# 3.3 List

A simple list $L$ is an ordered set of elements. If the set $\{ l_{1},\cdots,l_{i},l_{{i+1}},\cdots,l_{n}\}$ represents $L$, then the list contains $n$ elements. Element $l_{1}$ is the first item on the list and $l_{n}$ is the last item on the list. Element $l_{i}$ precedes $l_{{i+1}}$ and element $l_{{i+1}}$ follows $l_{i}$. Element $l_{i}$ is at position $i$ in $L$. Descriptive information may accompany each item on a list. Lists associated with graph algorithms support the following operations:

• Link adds an element $x$ to a list at position $i$. Inserting element $x$ position $i$ results in an updated list: $\{ l_{1},\cdots,l_{{i-1}},x,l_{i},l_{{i+1}},\cdots,l_{n}\}$ An insertion at position $eol$ appends $x$ to the end of the list.

• Unlink removes the element at position $i$ from the list. Deleting element $i$ results in the list $\{ l_{1},\cdots,l_{{i-1}},l_{{i+1}},\cdots,l_{n}\}$.

• Find looks for an element on the list and returns its position. If the element is not a member of the list, $eol$ is returned.

• First returns the position of the first item on the list. When the list is empty, $eol$ is returned.

• Next returns position $i+1$ on the list if position $i$ is provided. When $l_{i}$ is the last item on the list, $eol$ is returned.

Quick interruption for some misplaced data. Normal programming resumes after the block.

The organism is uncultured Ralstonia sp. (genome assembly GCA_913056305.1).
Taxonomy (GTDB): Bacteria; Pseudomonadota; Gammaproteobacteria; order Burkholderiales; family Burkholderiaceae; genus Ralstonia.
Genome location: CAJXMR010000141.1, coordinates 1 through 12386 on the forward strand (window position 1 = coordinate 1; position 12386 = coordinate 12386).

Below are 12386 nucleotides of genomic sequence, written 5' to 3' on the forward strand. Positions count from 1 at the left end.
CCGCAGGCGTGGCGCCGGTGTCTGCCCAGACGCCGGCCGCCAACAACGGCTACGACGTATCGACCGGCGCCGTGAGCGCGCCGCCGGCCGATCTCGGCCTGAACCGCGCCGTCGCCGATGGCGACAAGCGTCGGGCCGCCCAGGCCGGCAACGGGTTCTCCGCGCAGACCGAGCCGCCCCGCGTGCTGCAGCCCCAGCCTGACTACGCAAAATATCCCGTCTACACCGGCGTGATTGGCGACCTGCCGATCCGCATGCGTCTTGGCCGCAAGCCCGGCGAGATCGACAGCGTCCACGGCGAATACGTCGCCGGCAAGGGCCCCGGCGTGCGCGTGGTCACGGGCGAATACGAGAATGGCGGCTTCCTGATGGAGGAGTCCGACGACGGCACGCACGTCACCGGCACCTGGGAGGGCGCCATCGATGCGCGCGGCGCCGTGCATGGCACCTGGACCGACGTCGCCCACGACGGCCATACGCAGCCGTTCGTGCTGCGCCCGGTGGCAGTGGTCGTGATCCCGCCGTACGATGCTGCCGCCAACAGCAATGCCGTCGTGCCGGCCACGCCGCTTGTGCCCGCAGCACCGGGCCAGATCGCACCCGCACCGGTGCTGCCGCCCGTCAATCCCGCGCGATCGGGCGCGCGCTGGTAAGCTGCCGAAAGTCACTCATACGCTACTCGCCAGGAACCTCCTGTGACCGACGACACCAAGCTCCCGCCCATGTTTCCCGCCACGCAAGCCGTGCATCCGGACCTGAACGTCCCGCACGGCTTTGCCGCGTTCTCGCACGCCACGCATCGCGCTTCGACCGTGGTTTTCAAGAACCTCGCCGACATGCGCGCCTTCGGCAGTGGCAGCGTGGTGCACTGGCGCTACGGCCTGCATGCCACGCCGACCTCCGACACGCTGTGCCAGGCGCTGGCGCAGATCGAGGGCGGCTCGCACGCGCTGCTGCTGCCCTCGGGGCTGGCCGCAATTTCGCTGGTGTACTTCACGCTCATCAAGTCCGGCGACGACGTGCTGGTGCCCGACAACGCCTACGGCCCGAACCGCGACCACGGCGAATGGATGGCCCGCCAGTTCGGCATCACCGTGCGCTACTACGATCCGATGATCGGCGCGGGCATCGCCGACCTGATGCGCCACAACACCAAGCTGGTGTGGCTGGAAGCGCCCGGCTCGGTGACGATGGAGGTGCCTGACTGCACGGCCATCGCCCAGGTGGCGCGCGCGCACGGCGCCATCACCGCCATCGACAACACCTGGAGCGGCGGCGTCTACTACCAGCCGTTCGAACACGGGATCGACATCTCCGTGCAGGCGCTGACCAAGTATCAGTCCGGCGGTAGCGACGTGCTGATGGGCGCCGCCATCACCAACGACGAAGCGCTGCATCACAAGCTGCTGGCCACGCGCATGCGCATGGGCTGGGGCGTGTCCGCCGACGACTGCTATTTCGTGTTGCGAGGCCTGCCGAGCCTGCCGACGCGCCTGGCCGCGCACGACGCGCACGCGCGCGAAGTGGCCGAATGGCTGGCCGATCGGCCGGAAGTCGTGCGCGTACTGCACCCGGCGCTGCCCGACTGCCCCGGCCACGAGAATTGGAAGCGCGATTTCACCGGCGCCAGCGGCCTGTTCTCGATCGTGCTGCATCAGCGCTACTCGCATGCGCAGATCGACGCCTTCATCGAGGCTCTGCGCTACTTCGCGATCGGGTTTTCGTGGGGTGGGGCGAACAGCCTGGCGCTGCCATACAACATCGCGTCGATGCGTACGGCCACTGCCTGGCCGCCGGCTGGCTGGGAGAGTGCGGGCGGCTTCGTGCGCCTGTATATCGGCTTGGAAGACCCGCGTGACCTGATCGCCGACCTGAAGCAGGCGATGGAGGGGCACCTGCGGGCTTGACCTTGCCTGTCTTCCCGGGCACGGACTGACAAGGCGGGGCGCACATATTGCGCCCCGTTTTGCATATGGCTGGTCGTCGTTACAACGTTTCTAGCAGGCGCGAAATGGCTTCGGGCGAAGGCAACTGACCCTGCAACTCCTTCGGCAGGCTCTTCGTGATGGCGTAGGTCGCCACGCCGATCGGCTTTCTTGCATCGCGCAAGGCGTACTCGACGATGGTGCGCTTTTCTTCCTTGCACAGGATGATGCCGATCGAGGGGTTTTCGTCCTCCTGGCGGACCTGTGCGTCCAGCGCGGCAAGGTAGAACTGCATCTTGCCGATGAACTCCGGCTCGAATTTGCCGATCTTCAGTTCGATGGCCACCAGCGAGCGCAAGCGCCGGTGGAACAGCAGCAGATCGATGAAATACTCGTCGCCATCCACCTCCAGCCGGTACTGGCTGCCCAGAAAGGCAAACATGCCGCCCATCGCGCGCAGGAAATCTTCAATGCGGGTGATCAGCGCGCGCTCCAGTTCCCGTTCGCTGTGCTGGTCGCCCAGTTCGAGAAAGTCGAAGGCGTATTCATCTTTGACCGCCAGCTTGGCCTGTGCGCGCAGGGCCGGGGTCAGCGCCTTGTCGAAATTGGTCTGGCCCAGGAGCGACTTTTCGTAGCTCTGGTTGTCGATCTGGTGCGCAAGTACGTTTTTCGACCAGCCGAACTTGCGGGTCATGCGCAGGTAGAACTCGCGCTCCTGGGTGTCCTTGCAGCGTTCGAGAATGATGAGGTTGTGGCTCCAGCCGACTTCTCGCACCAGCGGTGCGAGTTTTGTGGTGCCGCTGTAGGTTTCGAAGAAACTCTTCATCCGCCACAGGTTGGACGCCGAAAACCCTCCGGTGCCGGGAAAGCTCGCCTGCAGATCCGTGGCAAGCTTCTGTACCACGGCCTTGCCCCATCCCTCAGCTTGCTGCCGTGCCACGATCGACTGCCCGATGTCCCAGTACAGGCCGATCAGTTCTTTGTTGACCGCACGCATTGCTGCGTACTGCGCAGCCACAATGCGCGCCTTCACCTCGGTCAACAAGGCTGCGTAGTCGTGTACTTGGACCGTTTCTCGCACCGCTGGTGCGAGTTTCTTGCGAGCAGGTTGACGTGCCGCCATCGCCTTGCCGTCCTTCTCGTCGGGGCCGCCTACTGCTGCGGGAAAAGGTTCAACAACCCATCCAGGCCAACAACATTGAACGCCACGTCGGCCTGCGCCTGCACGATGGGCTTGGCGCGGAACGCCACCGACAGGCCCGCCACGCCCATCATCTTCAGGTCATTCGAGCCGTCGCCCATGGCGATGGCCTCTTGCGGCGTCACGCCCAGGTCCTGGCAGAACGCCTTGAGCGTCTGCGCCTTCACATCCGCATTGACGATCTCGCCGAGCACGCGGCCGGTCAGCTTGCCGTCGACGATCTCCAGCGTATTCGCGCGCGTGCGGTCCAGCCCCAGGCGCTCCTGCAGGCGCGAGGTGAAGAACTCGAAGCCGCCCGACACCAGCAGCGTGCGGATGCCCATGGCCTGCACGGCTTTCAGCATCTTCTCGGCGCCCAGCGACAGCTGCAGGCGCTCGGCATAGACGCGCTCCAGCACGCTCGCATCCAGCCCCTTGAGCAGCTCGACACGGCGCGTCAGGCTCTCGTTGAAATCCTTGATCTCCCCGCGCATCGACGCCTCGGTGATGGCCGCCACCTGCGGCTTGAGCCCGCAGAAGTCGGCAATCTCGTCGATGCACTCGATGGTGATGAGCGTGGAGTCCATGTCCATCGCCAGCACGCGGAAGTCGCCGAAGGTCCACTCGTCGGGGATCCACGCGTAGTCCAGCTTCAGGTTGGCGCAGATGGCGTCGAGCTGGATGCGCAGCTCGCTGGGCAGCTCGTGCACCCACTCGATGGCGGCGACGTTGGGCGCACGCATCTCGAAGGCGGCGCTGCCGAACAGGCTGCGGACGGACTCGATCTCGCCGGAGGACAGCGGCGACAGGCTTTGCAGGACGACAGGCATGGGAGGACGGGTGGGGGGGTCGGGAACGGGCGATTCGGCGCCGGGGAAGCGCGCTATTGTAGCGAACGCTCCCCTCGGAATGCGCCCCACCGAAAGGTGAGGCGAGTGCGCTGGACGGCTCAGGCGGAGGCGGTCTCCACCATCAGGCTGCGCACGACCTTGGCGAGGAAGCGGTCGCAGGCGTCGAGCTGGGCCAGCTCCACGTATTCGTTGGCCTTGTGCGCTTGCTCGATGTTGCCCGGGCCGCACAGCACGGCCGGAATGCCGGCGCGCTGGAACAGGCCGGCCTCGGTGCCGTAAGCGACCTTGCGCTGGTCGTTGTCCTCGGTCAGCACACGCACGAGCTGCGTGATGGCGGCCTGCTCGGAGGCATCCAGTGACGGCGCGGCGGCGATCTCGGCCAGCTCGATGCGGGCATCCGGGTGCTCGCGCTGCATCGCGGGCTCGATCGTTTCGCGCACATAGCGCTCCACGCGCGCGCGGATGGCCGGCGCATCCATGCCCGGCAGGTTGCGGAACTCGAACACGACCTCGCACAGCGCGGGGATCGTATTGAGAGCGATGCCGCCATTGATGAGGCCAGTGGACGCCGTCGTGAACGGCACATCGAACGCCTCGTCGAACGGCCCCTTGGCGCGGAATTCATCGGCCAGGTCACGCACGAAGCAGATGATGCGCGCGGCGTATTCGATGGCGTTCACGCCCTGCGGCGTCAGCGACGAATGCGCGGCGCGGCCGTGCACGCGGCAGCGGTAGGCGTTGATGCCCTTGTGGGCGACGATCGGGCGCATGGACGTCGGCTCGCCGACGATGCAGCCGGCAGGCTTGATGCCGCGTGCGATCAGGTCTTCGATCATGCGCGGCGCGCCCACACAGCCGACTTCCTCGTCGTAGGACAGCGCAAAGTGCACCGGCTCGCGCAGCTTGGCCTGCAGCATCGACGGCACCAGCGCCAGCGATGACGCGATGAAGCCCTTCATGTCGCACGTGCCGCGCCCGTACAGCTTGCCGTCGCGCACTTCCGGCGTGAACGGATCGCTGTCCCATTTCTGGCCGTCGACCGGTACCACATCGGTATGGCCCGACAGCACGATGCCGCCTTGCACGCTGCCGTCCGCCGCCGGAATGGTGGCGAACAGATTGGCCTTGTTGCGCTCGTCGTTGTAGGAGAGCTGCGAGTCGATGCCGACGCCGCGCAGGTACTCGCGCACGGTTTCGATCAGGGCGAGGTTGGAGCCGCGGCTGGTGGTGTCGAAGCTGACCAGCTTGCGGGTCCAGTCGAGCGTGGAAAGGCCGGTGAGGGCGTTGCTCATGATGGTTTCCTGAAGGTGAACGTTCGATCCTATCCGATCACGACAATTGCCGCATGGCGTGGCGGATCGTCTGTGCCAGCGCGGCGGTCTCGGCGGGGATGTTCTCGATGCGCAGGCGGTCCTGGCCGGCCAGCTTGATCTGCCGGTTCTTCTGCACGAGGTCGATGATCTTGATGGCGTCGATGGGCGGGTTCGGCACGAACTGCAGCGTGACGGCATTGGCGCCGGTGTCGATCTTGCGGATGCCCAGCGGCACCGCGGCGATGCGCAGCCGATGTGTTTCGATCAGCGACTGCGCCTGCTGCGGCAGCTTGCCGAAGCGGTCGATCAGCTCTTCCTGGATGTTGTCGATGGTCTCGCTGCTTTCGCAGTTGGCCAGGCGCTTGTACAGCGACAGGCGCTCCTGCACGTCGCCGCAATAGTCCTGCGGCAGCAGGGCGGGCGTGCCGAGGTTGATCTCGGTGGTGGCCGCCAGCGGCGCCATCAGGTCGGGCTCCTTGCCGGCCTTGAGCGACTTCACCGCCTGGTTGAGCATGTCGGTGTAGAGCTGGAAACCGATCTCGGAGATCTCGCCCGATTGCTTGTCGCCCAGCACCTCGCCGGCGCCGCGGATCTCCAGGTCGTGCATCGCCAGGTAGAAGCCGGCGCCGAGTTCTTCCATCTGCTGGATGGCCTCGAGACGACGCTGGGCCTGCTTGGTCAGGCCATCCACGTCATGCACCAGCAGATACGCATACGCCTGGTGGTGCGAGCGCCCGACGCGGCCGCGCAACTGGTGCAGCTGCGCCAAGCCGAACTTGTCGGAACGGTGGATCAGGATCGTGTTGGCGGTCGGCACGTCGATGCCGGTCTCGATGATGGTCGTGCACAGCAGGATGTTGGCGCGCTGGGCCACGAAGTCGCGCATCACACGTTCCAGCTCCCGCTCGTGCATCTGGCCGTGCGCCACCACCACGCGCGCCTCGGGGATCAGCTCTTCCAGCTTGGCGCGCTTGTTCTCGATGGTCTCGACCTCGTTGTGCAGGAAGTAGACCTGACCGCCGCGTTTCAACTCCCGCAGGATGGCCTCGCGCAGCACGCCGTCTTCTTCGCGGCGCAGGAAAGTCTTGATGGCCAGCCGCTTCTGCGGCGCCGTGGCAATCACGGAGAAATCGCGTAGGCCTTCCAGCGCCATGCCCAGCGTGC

• Previous returns position $i-1$ on the list if position $i$ is provided. If $i$ is one, $eol$ is returned.

A linked list refers to a list implementation that does not require its members to reside in contiguous storage locations. In this environment, an efficient implementation of the previous operator dictates the use of a doubly linked list.

Communicating with a simple list is analogous to adjacency list communication. Read operations (find, first, next, and previous) make list information available in a buffer. Update operations (link, unlink) modify the list based on the current contents of the buffer.

If it is necessary to distinguish discrete elements in the communication buffer, the structure notation of the C programming language is used. For example, consider a set of edges $E$ maintained in a list whose communication buffer is $e$. Each edge in $E$ is defined by the pair of vertices $(v,w)$ that constitute its endpoints. In this situation, the endpoints of edge $e$ are referenced as $e.v$ and $e.w$.